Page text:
With a recession on, everyone is feeling the pinch and the family car is the prime suspect for gobbling up your budget. As desperate drivers with an eighth of a tank have known for many years, you can make a little go a long way if you apply a few simple strategies.
First, reduce the weight the engine has to carry (obviously keep the spare tyre). If you habitually drive around with a full set of tools in your trunk, put them in your garage.
Economic use of the throttle will make a huge difference to the amount of fuel you use. You use no fuel when you use the natural gravity of hills to keep speed constant, use momentum instead of throttle to go up hills, and let the car coast to stops instead of braking (think of the energy you’re wasting every time you have to brake!). Some fuel conservers have found that they can complete a whole trip without having to use the brake once.
While speeding along the highway might eat up the miles, it also eats up fuel. Cut your speed by 5 mph wherever you are and you’ll soon notice the difference in fuel consumption. Apparently, the optimum speed for good fuel consumption is 56 mph.
It should go without saying that travelling in the wrong gear eats up fuel at an enormous rate, so practise smooth gear changes or, if you drive an auto, make sure its gears are in top condition. When parking your car, set it so that you have the least amount of manoevring and gear shifts when you start up again.
Begin viewing your air conditioning as the driving equivalent of eating at an expensive restaurant. Air conditioning drains the battery, in turn causing more pull on the alternator and using more fuel. Take this advice: ‘If it’s hot open the window rather than turn on the air conditioning, if it’s really hot open another window and turn the blowers on, if your steering wheel starts melting then turn on the air conditioning.’* The same applies for heating and use of the car stereo.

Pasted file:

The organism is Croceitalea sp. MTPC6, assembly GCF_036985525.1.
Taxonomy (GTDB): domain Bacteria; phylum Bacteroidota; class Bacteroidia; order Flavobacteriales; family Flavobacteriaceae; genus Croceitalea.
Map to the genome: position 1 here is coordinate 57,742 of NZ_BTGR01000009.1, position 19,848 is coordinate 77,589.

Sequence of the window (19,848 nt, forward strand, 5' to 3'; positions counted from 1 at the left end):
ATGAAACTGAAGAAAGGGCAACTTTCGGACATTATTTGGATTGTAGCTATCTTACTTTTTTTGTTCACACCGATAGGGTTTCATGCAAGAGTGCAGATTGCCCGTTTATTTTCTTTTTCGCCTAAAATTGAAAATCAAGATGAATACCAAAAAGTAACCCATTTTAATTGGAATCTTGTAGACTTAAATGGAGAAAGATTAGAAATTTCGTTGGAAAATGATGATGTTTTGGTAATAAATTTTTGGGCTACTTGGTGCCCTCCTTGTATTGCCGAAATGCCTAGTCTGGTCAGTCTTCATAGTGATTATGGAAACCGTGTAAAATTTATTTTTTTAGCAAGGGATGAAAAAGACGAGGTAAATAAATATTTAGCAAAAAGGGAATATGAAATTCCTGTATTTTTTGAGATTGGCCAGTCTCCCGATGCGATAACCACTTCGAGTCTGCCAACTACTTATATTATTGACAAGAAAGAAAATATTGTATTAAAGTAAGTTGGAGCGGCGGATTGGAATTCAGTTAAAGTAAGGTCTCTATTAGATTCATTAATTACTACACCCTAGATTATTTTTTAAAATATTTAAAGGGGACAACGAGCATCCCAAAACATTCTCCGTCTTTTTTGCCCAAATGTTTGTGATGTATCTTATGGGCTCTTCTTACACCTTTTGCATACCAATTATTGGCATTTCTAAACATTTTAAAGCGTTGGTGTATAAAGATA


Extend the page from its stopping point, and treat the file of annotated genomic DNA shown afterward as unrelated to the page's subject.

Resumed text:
Some scientific-sounding but not-yet confirmed tips: Apparently, the trick to receiving more gas for your buck when purchasing is to buy early morning or late at night. This is because of presumed gas density at low temperatures. Also according to popular rumour if you travel along the highway with your windows open it reduces your speed by 10% due to air drag (not yet confirmed by Mythbusters).
Car pool and split your gas expense. If you can’t find anyone from work, advertise around your neighbourhood – there’s sure to be someone headed in the same direction as you. Not only will you have some company and save money, you won’t have to drive every day.
Finally, the absolute top way to fuel: don’t use your car. A wild concept, but a sound one. Walk to the store. Consider taking public transport to work. Buy a bicycle, and use it; if you have children, do a family bike ride to school. These methods are time consuming, but they have benefits beyond transportation: walking and cycling give you exercise, and when you’re sitting on a bus you can take ‘me’ time, and read, listen to music, sleep or even study. Plus, you can sleep easier knowing you’re not adding to the pollution we all pump into the atmosphere daily.
*This beautiful quote is from one of the contributors to TorqueCars.com (who unfortunately didn’t post his name!).